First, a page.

Tuesday, April 7, 2009

Nokia to Launch "Life Tools" Service in India

Nokia has concluded the pilot phase of its "Life Tools" service in Maharashtra, India, and now plans to commercially launch the service in mid-year. Nokia Life Tools provide agricultural information and education services designed for rural populations.

Nokia Life Tools will be enabled in the Nokia 2320 and Nokia 2323, which will soon begin shipping, and on more devices to be announced later in the year.

"The creation of Nokia Life Tools is from the ground up: it is built by a team that immersed itself in the rural conditions and did extensive research to understand how people led their lives, the kinds of services they were currently receiving, and what they wanted to see as changes or improvements," said D Shivakumar, Vice President and General Manager, Nokia India. "The results from the pilot in Maharashtra are testimony that Nokia still plays a very relevant role in people's lives - connecting them in new and better ways through devices that they continue to love, and services that help them improve their lives."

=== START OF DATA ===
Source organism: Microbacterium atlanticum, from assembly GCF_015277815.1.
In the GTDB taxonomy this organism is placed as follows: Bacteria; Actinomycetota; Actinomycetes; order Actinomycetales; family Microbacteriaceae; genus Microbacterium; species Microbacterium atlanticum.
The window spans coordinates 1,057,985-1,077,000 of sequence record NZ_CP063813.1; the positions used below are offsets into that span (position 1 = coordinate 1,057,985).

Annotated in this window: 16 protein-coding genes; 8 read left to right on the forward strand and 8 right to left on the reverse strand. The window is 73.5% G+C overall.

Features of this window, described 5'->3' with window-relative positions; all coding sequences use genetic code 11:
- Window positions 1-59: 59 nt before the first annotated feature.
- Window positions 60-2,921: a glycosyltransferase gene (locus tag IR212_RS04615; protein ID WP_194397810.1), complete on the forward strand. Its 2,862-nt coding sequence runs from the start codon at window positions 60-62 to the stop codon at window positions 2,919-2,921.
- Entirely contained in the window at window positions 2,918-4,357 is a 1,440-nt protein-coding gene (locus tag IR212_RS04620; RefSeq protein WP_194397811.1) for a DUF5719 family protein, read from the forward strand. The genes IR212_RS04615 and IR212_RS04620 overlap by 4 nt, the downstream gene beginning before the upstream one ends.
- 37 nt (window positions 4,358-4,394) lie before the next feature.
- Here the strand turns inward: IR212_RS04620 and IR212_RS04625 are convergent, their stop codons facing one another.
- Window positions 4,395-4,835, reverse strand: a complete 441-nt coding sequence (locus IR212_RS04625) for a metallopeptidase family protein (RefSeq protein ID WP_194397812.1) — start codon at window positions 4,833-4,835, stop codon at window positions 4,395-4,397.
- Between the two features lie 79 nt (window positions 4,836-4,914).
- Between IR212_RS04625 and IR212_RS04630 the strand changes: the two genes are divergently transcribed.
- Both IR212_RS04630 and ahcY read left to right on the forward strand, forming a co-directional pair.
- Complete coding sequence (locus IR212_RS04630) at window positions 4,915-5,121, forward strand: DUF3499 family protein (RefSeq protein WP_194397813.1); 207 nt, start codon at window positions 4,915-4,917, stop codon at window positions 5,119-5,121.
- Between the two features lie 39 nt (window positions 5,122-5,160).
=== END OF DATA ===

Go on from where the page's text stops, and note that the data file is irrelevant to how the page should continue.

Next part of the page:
Nokia said users of its Agriculture Service described that they were better informed about market rates for their produce. Farmers found that getting prices daily on their mobile phones reduced their dependency on agents for basic information. Now with greater awareness on market conditions, there was newfound confidence in their negotiations with the agents. There was also resounding appreciation for the time and money saved from not having to make multiple trips to the market place to get the latest rates.

The pilot program of Nokia Life Tools in India was launched in December 2008, with services in Agriculture, Learn English, General Knowledge and Astrology. During the pilot period, buyers of the Nokia 2600 classic or the Nokia 1680 classic - which came enabled with the service - had the option to purchase subscriptions to the Nokia Life Tools services that were most relevant to them. Results showed that a significant number of subscribers had signed up for approximately two of the services on average, reflecting that the services were relevant to a wide cross-section of the society.